Nearly zero-energy buildings: Recommendations issued by EU


The Commission issued a set of recommendations regarding the guidelines for the promotion of nearly zero-energy buildings and best practices. What do they say?

On 2 August, the Official Journal of the European Union published the recommendations issued by the Commission 2016/1318 on 29 July 2016 regarding the guidelines for the promotion of nearly zero-energy buildings and best practices to ensure that, by 2020, all new buildings are nearly zero-energy buildings.

For more related news, read our section on energy.

What is the concept of nearly zero-energy buildings?

In the European Union, 40% of energy consumption altogether is due to buildings, which could greatly contribute to reaching EU climate and energy targets, decreasing the EU dependency on imported gas and oil and, thus, curbing the need for a higher production of electricity.

In 2010, through the recast of the Energy Performance of Buildings Directive (EPBD), the EU tried to take advantage of this potential by introducing the concept of nearly zero-energy buildings (nZEB).

Concretely, a building has zero net energy consumption when the total amount of energy it uses on an annual basis roughly equals the amount of renewable energy created on the site or – in other definitions – by renewable energy sources elsewhere. Therefore, they contribute less overall greenhouse gas to the atmosphere than similar non-ZNE buildings.

For this reason, under the EPDB [Directive 2010/31/EU], all new buildings will have to be nearly zero-energy by the end of 2020. As for public buildings, they must reach this target by 2018.

However, the Directive only describes a general framework and then Member States have considerable room to rule on the matter. Even the precise definition of nZEB was established by Member States, which could also decide what exactly is a ‘nearly zero’ and ‘very high’ energy performance.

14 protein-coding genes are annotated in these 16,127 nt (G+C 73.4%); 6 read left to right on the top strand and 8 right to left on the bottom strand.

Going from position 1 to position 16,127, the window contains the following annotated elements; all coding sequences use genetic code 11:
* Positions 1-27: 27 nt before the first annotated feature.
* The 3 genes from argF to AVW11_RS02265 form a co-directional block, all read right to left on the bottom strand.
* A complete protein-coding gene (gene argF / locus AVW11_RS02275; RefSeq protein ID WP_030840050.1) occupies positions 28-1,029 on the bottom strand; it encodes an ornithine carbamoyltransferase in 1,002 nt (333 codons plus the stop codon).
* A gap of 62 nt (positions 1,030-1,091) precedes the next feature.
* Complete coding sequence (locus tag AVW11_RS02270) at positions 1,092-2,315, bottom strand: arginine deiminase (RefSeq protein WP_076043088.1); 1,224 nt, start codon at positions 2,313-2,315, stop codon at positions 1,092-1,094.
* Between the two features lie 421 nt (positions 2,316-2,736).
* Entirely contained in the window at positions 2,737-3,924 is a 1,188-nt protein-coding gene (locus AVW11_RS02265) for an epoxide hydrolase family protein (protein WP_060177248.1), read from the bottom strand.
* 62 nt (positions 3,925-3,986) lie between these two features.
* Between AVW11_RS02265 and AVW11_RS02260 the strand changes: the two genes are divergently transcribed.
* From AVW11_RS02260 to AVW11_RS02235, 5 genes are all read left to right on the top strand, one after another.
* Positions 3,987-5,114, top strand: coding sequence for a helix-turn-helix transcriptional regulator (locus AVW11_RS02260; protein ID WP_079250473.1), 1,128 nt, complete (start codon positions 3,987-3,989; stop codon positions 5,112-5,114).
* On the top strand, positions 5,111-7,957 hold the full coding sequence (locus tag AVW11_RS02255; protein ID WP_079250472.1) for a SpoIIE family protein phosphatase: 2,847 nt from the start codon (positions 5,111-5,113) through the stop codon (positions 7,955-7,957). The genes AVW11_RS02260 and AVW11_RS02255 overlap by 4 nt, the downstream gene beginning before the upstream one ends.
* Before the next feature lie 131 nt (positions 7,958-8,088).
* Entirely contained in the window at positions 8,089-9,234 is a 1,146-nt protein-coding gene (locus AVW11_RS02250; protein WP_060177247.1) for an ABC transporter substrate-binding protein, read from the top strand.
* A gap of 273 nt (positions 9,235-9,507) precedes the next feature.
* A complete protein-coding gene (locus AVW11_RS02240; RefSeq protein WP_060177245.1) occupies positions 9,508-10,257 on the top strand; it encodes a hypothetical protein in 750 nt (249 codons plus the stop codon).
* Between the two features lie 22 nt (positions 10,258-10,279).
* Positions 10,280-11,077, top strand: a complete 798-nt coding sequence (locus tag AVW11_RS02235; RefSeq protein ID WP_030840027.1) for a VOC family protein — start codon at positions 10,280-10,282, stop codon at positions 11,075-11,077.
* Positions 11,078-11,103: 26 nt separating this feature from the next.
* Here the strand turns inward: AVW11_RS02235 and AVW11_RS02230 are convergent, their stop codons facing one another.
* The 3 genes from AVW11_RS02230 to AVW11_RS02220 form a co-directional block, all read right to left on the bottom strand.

The same goes for what nearly zero-energy consumption should cover (heating, cooling, ventilation and hot water, perhaps also lighting and possibly even all electricity used in a building). This ambiguity was intentional and aimed to help accommodate all differences in terms of building styles, resources and climate across Europe.

Therefore, nZEB is a very flexible policy requirement with no single, harmonised nZEB definition throughout the EU. Some of the expressions are deliberately unclear and it is left to the Member States in their national plans to give some rigour to the definition within the context of their own national efforts.

As of April 2015, for example, there were definitions of nZEB in 15 Member States, which differed both in terms of what they take into account and the values they prescribe.

What are the recommendations issued by the Commission?

In brief, this is what the Commission said:

  • Principles for nZEB are one of the pillars of the current Directive and are set to become the norm for new buildings as of 2020. Member States are advised to step up their efforts to fully implement and enforce the provisions of the EPBD to ensure that all new buildings become nZEB by the target dates in the Directive.
  • Member States are advised to set national definitions of nZEB at a sufficiently high level of ambition –not below the projected cost-optimal level of minimum requirements- and to use renewable energy sources in an integrated design concept to cover the low energy requirements of nearly-zero energy buildings. Recommended benchmarks are provided in Section 4.1. Proper indoor environment should be ensured to avoid deterioration of indoor air quality, comfort and health conditions in the European building stock.
  • In ensuring that new buildings will be nZEB as of the end of 2020, Member States should assess as soon as possible whether adaptation of existing practices is needed. It is equally recommended that Member States define the mechanism that will be used to monitor the fulfilment of the nZEB targets and to consider the possibility to set up differentiated sanctions for new buildings after the nZEB deadlines have passed.
  • Policies and measures for the promotion of nZEB should be more specific in clarifying to what extent they contribute to achieving nZEB targets. A stronger connection between policies, measures and nZEBs is recommended. To facilitate the provision of this information, the Commission has made available to Member States a non-obligatory template, whose use is recommended to facilitate the comparability and analysis of the plans.
  • The Commission recommends that Member States accelerate progress in the development of support policies addressing specifically the refurbishment of existing building stocks towards nZEB levels. Member States should design consistent mixtures of policy instruments (policy packages) to provide the required long-term stability to investors in efficient buildings, including deep and nZEB renovations. Reliable data collection to monitor policy impacts is recommended to address specific needs and to monitor the implementation of building stock refurbishment.

Related Articles

Back to Top